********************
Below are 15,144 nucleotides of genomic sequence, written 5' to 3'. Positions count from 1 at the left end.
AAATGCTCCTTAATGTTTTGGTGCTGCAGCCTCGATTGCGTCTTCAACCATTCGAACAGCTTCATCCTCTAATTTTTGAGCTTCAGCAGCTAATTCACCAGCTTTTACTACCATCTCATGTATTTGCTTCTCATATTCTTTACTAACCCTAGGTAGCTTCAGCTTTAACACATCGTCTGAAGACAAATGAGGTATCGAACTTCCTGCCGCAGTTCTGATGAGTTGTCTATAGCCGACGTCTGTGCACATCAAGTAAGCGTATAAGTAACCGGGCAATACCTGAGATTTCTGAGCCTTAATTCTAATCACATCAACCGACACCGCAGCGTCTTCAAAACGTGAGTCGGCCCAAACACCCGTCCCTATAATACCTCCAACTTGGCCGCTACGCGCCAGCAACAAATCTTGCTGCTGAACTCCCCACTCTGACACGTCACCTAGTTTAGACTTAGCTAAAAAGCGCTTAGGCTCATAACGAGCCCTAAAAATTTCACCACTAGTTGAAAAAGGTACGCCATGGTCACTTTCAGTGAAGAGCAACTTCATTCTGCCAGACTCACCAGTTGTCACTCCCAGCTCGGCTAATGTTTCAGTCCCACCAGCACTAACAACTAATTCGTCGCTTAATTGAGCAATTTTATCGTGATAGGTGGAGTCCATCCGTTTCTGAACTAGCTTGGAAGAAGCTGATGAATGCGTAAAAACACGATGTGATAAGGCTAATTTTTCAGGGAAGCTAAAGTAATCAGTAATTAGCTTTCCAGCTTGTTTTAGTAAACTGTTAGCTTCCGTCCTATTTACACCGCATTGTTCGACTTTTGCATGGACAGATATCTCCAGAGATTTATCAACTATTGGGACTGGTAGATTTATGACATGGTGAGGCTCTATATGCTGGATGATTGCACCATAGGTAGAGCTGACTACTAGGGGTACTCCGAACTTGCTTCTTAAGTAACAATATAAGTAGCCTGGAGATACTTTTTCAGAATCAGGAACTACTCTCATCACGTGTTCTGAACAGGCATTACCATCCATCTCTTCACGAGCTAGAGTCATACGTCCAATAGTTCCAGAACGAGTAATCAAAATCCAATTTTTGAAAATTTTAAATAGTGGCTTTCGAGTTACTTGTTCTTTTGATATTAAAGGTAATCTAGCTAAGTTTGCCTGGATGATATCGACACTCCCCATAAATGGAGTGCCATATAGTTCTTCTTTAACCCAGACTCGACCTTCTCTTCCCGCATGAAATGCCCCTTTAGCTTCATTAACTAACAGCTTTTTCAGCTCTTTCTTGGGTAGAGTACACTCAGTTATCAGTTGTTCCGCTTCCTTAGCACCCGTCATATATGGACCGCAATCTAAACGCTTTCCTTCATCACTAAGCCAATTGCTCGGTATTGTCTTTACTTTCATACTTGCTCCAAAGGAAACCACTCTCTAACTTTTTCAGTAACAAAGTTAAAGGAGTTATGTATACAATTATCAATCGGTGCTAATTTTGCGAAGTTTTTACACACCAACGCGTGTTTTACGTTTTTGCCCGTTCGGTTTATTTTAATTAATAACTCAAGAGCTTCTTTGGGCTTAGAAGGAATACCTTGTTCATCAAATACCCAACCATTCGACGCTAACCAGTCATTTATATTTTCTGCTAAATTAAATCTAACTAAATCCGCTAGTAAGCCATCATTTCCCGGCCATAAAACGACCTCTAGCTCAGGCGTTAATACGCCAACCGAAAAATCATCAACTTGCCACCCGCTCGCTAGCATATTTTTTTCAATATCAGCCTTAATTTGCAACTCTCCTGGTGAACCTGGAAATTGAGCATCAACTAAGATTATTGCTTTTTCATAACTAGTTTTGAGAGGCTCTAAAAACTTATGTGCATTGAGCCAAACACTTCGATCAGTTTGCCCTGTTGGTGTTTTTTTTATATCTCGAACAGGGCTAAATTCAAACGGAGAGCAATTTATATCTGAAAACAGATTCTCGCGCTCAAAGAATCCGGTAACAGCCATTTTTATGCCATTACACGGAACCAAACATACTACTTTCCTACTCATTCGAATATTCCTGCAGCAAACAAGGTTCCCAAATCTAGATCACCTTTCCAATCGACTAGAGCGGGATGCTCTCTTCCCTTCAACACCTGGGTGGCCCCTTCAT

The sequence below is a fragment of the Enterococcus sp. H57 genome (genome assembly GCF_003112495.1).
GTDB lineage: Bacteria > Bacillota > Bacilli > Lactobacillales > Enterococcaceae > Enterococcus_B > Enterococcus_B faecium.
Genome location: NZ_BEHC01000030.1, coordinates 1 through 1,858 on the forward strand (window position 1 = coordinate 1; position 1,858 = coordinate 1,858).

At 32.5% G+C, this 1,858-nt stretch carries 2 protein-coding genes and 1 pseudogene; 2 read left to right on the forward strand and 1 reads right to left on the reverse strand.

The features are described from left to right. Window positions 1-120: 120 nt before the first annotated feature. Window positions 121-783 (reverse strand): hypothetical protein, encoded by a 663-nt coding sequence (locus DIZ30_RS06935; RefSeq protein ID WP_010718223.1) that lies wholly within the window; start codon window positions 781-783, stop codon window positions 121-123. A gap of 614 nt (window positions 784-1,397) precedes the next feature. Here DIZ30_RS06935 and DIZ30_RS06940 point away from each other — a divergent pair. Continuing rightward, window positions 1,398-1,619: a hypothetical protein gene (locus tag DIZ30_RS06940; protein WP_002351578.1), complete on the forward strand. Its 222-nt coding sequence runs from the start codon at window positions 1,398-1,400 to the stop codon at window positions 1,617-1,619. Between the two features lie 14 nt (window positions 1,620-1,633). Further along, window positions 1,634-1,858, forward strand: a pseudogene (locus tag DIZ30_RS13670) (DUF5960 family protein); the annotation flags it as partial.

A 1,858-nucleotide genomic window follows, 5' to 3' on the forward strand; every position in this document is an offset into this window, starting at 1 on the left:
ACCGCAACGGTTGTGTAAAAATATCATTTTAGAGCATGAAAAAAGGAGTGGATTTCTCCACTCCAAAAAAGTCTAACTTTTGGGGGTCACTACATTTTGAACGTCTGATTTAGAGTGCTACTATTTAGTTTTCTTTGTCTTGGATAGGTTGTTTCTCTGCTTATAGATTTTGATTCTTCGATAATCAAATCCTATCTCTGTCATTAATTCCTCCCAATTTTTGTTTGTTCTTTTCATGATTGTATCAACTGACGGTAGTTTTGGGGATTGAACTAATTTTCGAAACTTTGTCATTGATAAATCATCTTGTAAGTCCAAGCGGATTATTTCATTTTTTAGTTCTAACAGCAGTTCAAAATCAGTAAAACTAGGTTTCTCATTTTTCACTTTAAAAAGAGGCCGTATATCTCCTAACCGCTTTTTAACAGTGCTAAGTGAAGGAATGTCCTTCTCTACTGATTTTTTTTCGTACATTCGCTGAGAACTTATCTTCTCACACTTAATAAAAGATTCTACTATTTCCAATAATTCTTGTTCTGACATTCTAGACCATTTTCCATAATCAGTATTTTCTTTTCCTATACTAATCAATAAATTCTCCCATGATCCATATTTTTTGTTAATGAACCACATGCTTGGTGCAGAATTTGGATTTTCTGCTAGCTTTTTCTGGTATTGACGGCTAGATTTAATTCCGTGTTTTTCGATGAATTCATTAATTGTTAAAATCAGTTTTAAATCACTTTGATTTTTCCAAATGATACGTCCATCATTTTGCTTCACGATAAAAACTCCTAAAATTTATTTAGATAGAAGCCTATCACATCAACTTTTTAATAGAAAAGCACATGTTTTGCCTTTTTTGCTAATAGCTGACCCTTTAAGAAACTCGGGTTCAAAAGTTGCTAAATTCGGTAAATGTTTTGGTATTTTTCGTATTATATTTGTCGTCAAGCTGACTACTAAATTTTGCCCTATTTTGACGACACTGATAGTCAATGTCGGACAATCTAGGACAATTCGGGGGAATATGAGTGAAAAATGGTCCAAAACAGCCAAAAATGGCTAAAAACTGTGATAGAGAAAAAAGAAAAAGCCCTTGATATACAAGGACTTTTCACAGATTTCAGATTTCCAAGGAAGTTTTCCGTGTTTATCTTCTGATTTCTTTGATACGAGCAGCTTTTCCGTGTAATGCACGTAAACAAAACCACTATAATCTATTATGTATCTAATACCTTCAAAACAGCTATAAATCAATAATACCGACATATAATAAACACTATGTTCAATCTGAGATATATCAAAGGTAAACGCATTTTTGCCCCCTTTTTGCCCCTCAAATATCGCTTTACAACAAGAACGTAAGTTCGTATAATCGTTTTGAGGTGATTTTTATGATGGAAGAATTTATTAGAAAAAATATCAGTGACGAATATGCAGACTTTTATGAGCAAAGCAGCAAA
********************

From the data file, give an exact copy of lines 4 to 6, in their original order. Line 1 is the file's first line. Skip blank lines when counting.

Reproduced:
GTDB lineage: Bacteria > Bacillota > Bacilli > Lactobacillales > Enterococcaceae > Enterococcus_B > Enterococcus_B faecium.
Genome location: NZ_BEHC01000030.1, coordinates 1 through 1,858 on the forward strand (window position 1 = coordinate 1; position 1,858 = coordinate 1,858).

At 32.5% G+C, this 1,858-nt stretch carries 2 protein-coding genes and 1 pseudogene; 2 read left to right on the forward strand and 1 reads right to left on the reverse strand.